One of the great things about PostgreSQL, like many other Open source projects/products - is that you don't need to wait 3-5 years to see changes and then have this gigantic thing that you need to engulf as you do with the likes of Microsoft, Oracle and IBM commercial databases. That is perhaps the most attractive thing about it. Nevertheless, there are still some annoying facets about it today that make it more difficult to use in certain cases than Microsoft SQL Server or MySQL for example.
Hubert Lubaczewski had a similar rant a couple of months ago in What should be changed in PostgreSQL and while we didn't agree with half the things he said and were on the Thank god PostgreSQL doesn't support that misfeature side, we do feel his pain in other areas.
Check out the PostgreSQL 8.4 wishlist for items that are on the brains of Postgres developers.
How to convert a table column to another data type
As Robert Treat pointed out in our PostgreSQL 8.3 is out and the Project Moves On, one of the features that was introduced in PostgreSQL 8.0 was the syntax of ALTER TABLE sometable ALTER COLUMN somecolumn TYPE new_data_type USING some_function_c
Weblog: Postgres OnLine Journal
Tracked: Feb 12, 17:56
Display comments as (Linear | Threaded)
"While you can now change data types of columns in tables - you are somewhat limited as to what you can change them to"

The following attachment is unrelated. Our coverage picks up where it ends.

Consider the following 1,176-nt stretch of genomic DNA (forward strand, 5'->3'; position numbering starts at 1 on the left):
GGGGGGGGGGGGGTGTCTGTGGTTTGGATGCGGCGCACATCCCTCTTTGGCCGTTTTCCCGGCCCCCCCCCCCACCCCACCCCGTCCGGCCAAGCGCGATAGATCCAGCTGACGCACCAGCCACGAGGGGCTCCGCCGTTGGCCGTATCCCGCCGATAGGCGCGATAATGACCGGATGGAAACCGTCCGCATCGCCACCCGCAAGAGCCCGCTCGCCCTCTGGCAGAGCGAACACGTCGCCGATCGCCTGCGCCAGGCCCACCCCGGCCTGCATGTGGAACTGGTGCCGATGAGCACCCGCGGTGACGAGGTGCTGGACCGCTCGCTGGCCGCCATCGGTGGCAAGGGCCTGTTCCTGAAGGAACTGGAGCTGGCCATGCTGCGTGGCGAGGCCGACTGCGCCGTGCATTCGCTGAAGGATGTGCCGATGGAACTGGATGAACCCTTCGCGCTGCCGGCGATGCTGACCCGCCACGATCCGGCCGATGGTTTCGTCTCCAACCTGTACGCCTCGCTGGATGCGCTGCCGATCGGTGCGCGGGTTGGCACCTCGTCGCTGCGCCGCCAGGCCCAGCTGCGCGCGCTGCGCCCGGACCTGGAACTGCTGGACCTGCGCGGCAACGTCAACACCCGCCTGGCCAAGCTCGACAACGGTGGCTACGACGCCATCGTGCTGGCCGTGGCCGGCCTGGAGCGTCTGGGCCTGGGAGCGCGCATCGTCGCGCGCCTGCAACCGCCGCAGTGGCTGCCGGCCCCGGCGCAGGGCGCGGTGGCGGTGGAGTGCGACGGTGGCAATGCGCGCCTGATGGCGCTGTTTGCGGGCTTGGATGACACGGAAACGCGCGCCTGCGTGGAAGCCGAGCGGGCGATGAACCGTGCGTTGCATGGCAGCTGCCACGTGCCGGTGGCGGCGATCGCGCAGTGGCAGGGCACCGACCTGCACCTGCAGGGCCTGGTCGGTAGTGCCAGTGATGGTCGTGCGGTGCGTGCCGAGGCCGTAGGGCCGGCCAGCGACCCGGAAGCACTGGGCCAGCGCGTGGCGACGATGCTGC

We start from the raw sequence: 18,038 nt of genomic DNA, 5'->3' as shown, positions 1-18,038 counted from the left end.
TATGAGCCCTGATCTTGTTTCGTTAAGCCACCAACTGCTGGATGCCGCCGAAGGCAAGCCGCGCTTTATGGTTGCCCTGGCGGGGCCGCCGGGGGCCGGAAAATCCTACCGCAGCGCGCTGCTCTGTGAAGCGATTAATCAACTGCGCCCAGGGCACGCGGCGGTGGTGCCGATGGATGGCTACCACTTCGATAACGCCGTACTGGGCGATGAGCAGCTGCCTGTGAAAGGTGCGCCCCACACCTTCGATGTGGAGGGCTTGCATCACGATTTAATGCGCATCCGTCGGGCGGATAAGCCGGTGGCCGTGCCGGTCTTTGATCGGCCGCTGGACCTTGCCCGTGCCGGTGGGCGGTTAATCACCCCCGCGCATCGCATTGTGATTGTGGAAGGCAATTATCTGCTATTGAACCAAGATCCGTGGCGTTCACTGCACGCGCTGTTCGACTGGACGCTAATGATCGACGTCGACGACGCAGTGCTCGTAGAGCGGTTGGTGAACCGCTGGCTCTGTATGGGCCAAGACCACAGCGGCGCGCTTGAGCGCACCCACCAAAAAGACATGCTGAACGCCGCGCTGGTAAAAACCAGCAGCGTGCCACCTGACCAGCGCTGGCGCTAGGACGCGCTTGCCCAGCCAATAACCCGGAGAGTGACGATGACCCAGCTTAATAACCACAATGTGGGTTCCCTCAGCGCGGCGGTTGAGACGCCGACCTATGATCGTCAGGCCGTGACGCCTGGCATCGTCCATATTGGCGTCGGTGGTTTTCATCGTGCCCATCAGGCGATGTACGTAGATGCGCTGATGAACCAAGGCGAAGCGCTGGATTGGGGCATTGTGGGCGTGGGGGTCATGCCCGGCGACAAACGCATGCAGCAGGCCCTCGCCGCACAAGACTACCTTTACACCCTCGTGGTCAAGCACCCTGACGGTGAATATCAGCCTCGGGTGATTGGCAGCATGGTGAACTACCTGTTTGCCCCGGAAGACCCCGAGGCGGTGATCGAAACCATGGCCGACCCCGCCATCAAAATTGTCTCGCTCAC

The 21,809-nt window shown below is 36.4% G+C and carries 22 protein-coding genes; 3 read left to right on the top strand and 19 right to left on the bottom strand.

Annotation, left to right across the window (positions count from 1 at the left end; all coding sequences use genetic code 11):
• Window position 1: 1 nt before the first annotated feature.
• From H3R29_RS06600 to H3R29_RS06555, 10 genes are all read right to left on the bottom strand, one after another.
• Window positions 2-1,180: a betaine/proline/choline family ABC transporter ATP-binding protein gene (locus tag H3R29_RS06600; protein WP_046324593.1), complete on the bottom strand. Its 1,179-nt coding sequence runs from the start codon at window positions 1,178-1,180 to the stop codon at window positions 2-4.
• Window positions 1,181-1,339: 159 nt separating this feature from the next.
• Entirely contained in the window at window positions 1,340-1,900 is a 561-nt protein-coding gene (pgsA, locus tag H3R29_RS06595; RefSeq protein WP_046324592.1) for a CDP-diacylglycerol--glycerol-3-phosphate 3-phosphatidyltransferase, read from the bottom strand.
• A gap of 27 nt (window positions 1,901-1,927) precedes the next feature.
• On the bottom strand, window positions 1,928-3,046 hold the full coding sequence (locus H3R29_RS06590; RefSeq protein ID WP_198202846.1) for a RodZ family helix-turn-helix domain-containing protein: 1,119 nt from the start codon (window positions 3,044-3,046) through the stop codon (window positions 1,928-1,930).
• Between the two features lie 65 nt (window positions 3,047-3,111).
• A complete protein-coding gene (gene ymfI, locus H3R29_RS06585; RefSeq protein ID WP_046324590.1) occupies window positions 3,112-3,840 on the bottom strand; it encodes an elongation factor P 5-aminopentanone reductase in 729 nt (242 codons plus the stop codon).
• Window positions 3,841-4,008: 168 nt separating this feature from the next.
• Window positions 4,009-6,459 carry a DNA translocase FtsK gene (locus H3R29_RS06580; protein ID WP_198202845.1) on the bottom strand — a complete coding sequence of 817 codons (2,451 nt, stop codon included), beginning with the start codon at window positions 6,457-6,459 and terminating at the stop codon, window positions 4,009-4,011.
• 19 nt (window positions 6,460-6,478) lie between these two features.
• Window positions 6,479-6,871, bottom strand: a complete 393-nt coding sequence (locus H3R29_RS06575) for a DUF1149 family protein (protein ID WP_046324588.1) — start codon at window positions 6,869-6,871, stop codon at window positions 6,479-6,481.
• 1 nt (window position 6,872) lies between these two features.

Actually I am quite certain that PostgreSQL offers more flexibility in this regard than any other database (commercial or floss) given that you are not limited to casting to change data types, you can use user defined functions as well. And when you think about the idea that you can make those functions in any language (perl, java, python, php, tcl and on and on) really the capabilities are close to limitless if you really need it.
Now, what would be a nice improvement in this area would be an optimization to allow transparent data type changes to occur solely at the catalog level, rather than requiring a table rewrite, but that's a different rant all-together. :-)
Indeed you are right. This is one of those duh moments. I guess we can take that off the list of rants and put it in our Q & A section. So I guess the
ALTER TABLE table ALTER COLUMN col TYPE new_data_type USING CAST(col as new_data_type);
was introduced in 8.0 or at least that's when the docs first mention it?
Thanks for the tip.
#1.1 Leo and Regina on 2008-02-12 16:36
I'll repeat it ad nauseam!
#2 Vincenzo Romano on 2008-02-12 13:49
Windowing Functions are very important in the ETL area. LAG / LEAD functions in Oracle are f.e. essential to calculate a valid_to out of a valid_from date.
I hope that basic windowing functions will make it into 8.4.